Bougainvillea and palm trees are as common in Los Angeles as stop lights on the 101. Could that be a bad thing? “Bougainvillea, boxwood, Madagascar palms – none of them are native to this region,” landscape designer Lily Kwong said the other day. She stood outside her house on the east side of Los Angeles dressed in a khaki jumpsuit and leopard-print slides. “All of this was once boxwood,” she said. “It was just, like, dead. You would never see wild animals. Last fall, she uprooted it and replaced it with a meadow of native plants: yarrow, mallow, manzanita. “The way the native bumblebee flaps its wings is what opens the plant,” she said, stroking a squat, leafy shrub. “Non-native bees can’t get to it.”
Native plants require less water than exotic plants and are also home to more wildlife: your birds, your bees, a mother duck who recently warmed her eggs in a grove of white sage Kwong had planted at the JW Marriott in Palm Desert. . (The hotel chain has hired her to create sustainable gardens in several locations.) “Native plants provide habitat in a way that hydrangeas and petunias don’t,” Kwong said. “Like, what about the monarch butterfly that will only lay its eggs in milkweed?”
A former model, Kwong sold aesthetics. “I was the most depressed, anxious and exhausted I have ever been,” she said, pointing to the contents of a row of planters: lemon balm, chocolate mint and mugwort, which she says “can help you remember your dreams.” She grew up on the fringes of Muir Woods. Hobbies: “Leading a band of children in the woods, looking for plants, building forts” and watching his grandfather tend to a vegetable patch.
Kwong moved to New York to attend Bard College, but dropped out after a year: “It was a big financial burden on my family, and I wasn’t sure what I wanted to do. She moved in with her cousin Joseph Altuzarra, a young fashion designer. “He tailored his first collection for me,” Kwong said. “I got tricked.”
Modeling gigs in Paris, London and Shanghai piqued her interest in cities and “how people connect”, she said. “It’s so dependent on public spaces and parks.” She modeled while majoring in urban studies at Columbia. Upon graduation, she booked a Tiffany & Co. campaign. Instead, she took a job with the landscaping firm Island Planning Corporation. She spent two years on job sites in Gabon, Miami and the Caribbean, setting up nurseries, “earning a fraction of what I used to earn. I felt my soul return. She started her own business in 2017. “The first jobs I got were because people knew I could haul seven truckloads of tropical plants in Bushwick,” she said.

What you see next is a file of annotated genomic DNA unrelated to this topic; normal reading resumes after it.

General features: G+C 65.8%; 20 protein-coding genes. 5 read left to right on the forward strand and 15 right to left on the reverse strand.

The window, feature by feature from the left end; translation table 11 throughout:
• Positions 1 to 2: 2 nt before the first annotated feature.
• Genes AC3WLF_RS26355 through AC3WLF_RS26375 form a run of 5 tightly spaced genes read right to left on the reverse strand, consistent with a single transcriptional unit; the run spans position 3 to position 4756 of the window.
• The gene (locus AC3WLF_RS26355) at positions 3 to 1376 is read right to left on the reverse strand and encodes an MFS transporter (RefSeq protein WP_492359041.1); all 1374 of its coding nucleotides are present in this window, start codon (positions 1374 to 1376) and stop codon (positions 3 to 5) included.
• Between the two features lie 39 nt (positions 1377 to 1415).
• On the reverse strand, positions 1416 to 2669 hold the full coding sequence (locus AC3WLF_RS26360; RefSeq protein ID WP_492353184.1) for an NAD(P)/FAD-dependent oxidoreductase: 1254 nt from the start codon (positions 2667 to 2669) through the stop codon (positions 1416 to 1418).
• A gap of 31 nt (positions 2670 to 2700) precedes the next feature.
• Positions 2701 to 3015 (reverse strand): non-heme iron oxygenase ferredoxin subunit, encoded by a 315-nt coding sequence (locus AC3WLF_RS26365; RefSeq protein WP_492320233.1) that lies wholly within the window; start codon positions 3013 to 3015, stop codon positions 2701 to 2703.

She did botanical art for the High Line and Grand Central Terminal. In 2020, she moved to Los Angeles. “Living in New York for thirteen years with a planter, you don’t see the power of the natural world in the same way,” she said. His new school: The Theodore Payne Foundation, a native plant nursery and education center in Sun Valley. “My garden is not one hundred percent indigenous,” she said as she got into her SUV, “I’m not going to remove the trees that have been there for thirty years, even if they’re exotic palms, but to restore the underbrush – that’s something I can do.
Walking down Los Feliz, she pointed to the window. “These ginkgos are beautiful, but they come from Asia,” which means they harbor far fewer species of caterpillars than a native oak tree: “more than two hundred,” she says. “A brood of chickadees needs six thousand caterpillars to survive.”
At the nursery, she said, “Look at all the bees! They buzzed around Matilija poppies with egg-yolk pistils. Evan Meyer, executive director of Theodore Payne, approached wearing a baseball cap and denim shirt.
“First of all, the ferns are so happy, I just need more,” Kwong told her. “Then for the meadow, I have bald spots.”
“Maybe herbs,” Meyer said.
“The problem is that my husband” -Nick Kroll, the actor and comedian – “is allergic to everything,” Kwong said. “What can we do but herbs?”
Rounds were made, options were evaluated: yarrow, caterpillar phacelia with streamers like fuzzy seahorses. More mugwort? Yes. Yerba buena? “I’ll take five,” Kwong said. She asked Meyer about the origins of landscaping. “He has a kind of colonial and elitist heritage,” she suggested.
“It fits into a colonial framework of landscape dominance,” Meyer said. “Rather than being in conversation with your surroundings, you’re, like, ‘I’m going to make it exactly what I want it to be.’ Think places like Versailles,” he added. “Super linear oriented.”
“Boxwoods,” Kwong said. “So much boxwood.” ♦